The objection is that 1 John is about “fellowship,” not “salvation,” as if they are two different things. When we trust in Christ, we become “yoked together” with God, and we cannot become “un-yoked.” This, I’m convinced, is what John had in mind with the word “koinonia.”

Saturday, October 11, 2014

Should Christians Confess Their Sins? Part 1

Years ago I began to notice a fundamental discrepancy in certain aspects of Free Grace teaching. This discrepancy was not one that would endear me to Lordship Salvation… rather, it made me question whether some aspects of what I’ll call “standard” Free Grace teaching might be, well, a bit less than “Free Grace.”

I began to notice what appeared to be a certain amount of “doublespeak” when it came to the question of whether our sins are forgiven. I noticed that passages like Psalm 103:12, Job 14:17, Micah 7:19 and Hebrews 8:12 seem to emphasize the totality of forgiveness, while the teaching regarding 1 John 1:9 seemed to diminish that totality with the suggestion that when a believer sins, there is a sense in which he is not forgiven until and unless he acknowledges that sin to God, and that until he does that, he is “out-of-fellowship” and his prayers will not be heard. This is a view that I will refer to as "Frangible Fellowship." The word "frangible" essentially means "able to be broken." And something that can be broken needs to be repaired. On the Frangible Fellowship view, naming individual sins to God is the repair.

Frangible Fellowship teaches that the barrier between myself and God was removed, even permanently, by my faith in Christ, but that a new barrier—an interruption in my fellowship with God—could pop up again, brought about by sin, which was supposedly sealed up in a bag, hurled into the depths of the sea and removed as far from me as the East is from the West.

To be fair, I could follow the reasoning. It did appear that 1 John 1:9 was prescribing an action for the audience to whom he was writing. And although “forgive us our sins” and “cleanse us from all unrighteousness” sounded a lot like justification, I could understand why the teachers I was listening to were insisting otherwise. These were, after all, believers who had already been justified. So why would John prescribe for his audience an action which would result in what they already had? And if John wanted to tell anyone how to become justified, why wouldn’t he mention anything about faith in Christ? And why does John use present-tense verbs which seem to imply action that continues on to some extent?

I don’t mind admitting that questions like these looked daunting to me at first. But at the same time, I just couldn’t ignore certain features of the text, and so I was driven to look for answers to those questions. And it turns out that those questions do have very reasonable answers which are quite compatible with an emphasis on faith alone in Christ alone plus nothing.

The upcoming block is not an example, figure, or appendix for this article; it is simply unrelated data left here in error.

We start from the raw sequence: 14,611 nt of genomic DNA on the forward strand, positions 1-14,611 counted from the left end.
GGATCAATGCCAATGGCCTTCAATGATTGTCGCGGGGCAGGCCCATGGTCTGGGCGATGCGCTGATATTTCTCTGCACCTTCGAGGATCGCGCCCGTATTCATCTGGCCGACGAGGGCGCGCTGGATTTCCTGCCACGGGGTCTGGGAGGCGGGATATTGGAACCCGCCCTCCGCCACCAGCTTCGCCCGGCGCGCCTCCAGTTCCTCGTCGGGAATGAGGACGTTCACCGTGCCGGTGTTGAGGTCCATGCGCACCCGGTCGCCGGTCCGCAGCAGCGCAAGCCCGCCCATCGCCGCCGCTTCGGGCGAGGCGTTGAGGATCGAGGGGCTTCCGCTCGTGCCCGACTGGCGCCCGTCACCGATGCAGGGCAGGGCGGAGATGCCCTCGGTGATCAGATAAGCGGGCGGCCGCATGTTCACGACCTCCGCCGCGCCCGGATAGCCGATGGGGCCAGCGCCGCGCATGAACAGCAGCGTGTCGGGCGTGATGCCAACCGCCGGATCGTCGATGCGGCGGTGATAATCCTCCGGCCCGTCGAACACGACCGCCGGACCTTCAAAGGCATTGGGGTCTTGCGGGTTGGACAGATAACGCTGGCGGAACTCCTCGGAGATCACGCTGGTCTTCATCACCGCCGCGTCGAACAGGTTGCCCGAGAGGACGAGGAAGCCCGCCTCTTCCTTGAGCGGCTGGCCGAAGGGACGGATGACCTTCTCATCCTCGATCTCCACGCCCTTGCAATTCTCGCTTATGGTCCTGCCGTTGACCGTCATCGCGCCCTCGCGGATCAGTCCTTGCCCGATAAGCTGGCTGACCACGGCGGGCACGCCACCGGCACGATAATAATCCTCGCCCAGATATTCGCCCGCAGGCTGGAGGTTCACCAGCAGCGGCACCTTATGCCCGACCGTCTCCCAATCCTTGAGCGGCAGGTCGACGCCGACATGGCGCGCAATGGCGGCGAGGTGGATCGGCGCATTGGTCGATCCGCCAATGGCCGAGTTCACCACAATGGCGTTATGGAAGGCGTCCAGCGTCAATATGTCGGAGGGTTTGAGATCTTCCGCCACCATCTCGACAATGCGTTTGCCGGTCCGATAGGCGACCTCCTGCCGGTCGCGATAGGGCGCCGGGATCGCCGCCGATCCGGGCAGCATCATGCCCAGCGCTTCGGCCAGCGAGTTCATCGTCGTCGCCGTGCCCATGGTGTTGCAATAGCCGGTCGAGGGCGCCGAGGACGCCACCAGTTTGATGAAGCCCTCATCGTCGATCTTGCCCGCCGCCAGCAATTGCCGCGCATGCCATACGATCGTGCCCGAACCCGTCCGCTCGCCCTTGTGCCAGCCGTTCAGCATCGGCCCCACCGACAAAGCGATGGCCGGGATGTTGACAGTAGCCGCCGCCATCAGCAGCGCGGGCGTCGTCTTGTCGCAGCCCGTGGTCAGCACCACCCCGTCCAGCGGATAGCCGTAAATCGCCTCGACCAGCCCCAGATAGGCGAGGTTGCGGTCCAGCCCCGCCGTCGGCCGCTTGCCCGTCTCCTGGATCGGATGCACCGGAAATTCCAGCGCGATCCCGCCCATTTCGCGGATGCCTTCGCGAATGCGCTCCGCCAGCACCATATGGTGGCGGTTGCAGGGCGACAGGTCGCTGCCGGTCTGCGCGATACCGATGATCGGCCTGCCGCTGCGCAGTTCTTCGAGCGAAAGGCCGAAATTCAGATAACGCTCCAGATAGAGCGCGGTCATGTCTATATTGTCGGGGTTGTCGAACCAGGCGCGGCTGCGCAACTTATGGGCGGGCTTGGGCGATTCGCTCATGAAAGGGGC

In this article, I will argue that 1 John 1:9 does pertain to justification. I will present five basic objections people have to understanding it that way, and I will offer defeaters for each of those objections. I will then offer scriptural support for the understanding I’m advocating, and I will propose a reasonable context for the letter and show how this understanding fits that context, and I will offer additional reasons why I think 1 John should be understood this way and why I think the traditional understanding is in error.

I want to say that I have been deeply influenced—in a good way, I think—by various pastors whom I trust, but who hold the view of 1 John which I am critiquing. I mean no disrespect to any of them, nor to any other pastor who teaches Frangible Fellowship. I was taught the doctrine from an early age and believed it and practiced it for decades. When I began to realize that things didn’t appear to add up, I decided to strike out on my own, and it seems to me to have been worth the effort.

Objections to Overcome:

I have noted five basic objections to the idea that John’s first epistle is about justification:
1) Collective pronouns refer to John + readers
2) 1 John is about “fellowship,” not salvation
3) Use of Present-Tense Verbs
4) 1 John 1:9 misstates the gospel
5) The conditional statements in 1 John 1:6-10 are prescriptive
If these objections can be defeated, then it becomes reasonable to say that this passage could pertain to justification. If there remains no reason to avoid that conclusion, then we can go forward with exploring how that might work. In this first entry, I will address the first of the five objections.

Objection 1: Collective Pronouns

Misidentifying the antecedent for the collective pronouns in 1 John 1:6-10 is, I’m convinced, the biggest barrier to understanding John’s intent in this passage. The common reading is that “we,” “us” and “our” in these verses refer to John plus the people whom he’s addressing. And there’s no doubt in my mind that John is addressing people who have previously trusted in Christ and who do have eternal life. However, there’s nothing in the grammar here that actually tells us—in an objective way—what the correct antecedent is. This is an interpretive question that will be answered by contextual cues.  But what is the context? Certainly, part of the context is that John is addressing believers. But what problem do these believers face? Well, John seems to be interested in reassuring these people about their salvation. All four of the purpose statements found in the letter are consistent with this basic idea, and throughout the letter there are numerous references to believing that Jesus is the Christ as opposed to denying the same. This culminates in 1 John 5:13, at which point John explains that he’s written the letter so that his audience will know that they have eternal life. Does this not imply that the audience has been doubting it? So let’s look at that as a sort of “hypothesis” for the context and see if that leads us in any interesting directions.